Disney & Carnegie Mellon Researchers Build 3D Face Models That Give Animators Intuitive Control of Expressions

PITTSBURGH—Flashing a wink and a smirk might be second nature for some people, but computer animators can be hard-pressed to depict such an expression realistically. Now scientists at Disney Research, Pittsburgh, and Carnegie Mellon University’s Robotics Institute have created computerized models derived from actors’ faces that reflect a full range of natural expressions while also giving animators the ability to manipulate facial poses.
The researchers developed a method that not only translates the motions of actors into a three-dimensional face model, but also subdivides it into facial regions that enable animators to intuitively create the poses they need. The work, to be presented Aug. 10 at SIGGRAPH 2011, the International Conference on Computer Graphics and Interactive Techniques in Vancouver, envisions creation of a facial model that could be used to rapidly animate any number of characters for films, video games or exhibits.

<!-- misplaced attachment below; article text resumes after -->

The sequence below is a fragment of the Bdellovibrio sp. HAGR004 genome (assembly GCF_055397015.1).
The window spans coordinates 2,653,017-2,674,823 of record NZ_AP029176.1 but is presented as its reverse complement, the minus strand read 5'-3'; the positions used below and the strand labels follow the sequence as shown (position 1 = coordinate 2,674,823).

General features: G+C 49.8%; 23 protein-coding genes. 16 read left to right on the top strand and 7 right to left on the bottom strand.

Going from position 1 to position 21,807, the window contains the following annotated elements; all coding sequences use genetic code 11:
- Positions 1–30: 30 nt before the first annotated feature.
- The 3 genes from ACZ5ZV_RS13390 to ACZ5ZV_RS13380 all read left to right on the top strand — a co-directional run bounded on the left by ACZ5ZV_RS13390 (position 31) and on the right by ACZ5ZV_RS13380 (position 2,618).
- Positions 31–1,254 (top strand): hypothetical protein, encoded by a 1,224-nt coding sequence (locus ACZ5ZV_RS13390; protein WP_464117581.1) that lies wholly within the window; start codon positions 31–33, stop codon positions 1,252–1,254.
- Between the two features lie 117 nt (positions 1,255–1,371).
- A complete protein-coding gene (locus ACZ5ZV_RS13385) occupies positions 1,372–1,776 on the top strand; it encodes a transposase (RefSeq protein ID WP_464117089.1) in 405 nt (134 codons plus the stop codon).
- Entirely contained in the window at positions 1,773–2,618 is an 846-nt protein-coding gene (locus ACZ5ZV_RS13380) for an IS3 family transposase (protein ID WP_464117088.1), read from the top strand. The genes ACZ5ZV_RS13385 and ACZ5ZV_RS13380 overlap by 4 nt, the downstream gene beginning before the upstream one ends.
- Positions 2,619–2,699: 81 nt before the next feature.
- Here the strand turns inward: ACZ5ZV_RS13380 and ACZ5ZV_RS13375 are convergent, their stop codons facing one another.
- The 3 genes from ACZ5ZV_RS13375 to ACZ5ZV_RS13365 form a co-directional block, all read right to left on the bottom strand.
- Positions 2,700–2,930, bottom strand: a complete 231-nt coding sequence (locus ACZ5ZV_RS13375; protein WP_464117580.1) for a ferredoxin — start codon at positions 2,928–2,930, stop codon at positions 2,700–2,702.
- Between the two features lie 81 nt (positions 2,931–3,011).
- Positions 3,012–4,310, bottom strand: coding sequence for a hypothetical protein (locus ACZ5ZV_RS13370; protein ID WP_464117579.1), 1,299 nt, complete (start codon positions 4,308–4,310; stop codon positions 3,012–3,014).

“We can build a model that is driven by data, but can still be controlled in a local manner,” said J. Rafael Tena, a Disney research scientist, who developed the interactive face models based on principal component analysis (PCA) with Iain Matthews, senior research scientist at Disney, and Fernando De la Torre, associate research professor of robotics at Carnegie Mellon.

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Disney & Carnegie Mellon Researchers Build 3D Face Models That Give Animators Intuitive Control of Expressions | Disney by Mark